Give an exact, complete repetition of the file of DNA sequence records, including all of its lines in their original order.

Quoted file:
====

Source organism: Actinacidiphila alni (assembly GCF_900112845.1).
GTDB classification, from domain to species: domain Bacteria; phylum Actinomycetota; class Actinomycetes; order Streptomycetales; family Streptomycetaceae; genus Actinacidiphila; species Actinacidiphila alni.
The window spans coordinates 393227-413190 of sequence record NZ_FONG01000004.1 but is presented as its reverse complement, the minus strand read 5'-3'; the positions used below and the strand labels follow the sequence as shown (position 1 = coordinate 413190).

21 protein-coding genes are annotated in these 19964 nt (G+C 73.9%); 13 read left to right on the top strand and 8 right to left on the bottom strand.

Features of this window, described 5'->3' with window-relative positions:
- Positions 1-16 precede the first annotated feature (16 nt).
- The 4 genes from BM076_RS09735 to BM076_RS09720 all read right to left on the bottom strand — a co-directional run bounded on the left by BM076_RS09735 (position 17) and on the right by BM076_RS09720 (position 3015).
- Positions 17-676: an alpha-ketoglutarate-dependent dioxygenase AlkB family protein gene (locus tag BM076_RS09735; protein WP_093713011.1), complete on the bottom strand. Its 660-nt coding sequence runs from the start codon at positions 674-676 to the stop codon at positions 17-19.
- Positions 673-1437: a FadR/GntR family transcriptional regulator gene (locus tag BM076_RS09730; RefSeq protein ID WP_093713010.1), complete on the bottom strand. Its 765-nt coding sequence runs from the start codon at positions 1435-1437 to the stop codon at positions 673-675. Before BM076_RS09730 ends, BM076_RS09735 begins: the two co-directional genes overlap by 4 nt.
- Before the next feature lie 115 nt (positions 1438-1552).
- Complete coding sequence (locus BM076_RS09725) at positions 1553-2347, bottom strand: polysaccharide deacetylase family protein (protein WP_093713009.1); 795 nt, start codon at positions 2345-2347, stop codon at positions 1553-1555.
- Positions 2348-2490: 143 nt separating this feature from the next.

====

Source organism: Actinacidiphila alni (assembly GCF_900112845.1).
GTDB classification, from domain to species: domain Bacteria; phylum Actinomycetota; class Actinomycetes; order Streptomycetales; family Streptomycetaceae; genus Actinacidiphila; species Actinacidiphila alni.
The window spans coordinates 393227-413190 of sequence record NZ_FONG01000004.1 but is presented as its reverse complement, the minus strand read 5'-3'; the positions used below and the strand labels follow the sequence as shown (position 1 = coordinate 413190).

21 protein-coding genes are annotated in these 19964 nt (G+C 73.9%); 13 read left to right on the top strand and 8 right to left on the bottom strand.

Features of this window, described 5'->3' with window-relative positions:
- Positions 1-16 precede the first annotated feature (16 nt).
- The 4 genes from BM076_RS09735 to BM076_RS09720 all read right to left on the bottom strand — a co-directional run bounded on the left by BM076_RS09735 (position 17) and on the right by BM076_RS09720 (position 3015).
- Positions 17-676: an alpha-ketoglutarate-dependent dioxygenase AlkB family protein gene (locus tag BM076_RS09735; protein WP_093713011.1), complete on the bottom strand. Its 660-nt coding sequence runs from the start codon at positions 674-676 to the stop codon at positions 17-19.
- Positions 673-1437: a FadR/GntR family transcriptional regulator gene (locus tag BM076_RS09730; RefSeq protein ID WP_093713010.1), complete on the bottom strand. Its 765-nt coding sequence runs from the start codon at positions 1435-1437 to the stop codon at positions 673-675. Before BM076_RS09730 ends, BM076_RS09735 begins: the two co-directional genes overlap by 4 nt.
- Before the next feature lie 115 nt (positions 1438-1552).
- Complete coding sequence (locus BM076_RS09725) at positions 1553-2347, bottom strand: polysaccharide deacetylase family protein (protein WP_093713009.1); 795 nt, start codon at positions 2345-2347, stop codon at positions 1553-1555.
- Positions 2348-2490: 143 nt separating this feature from the next.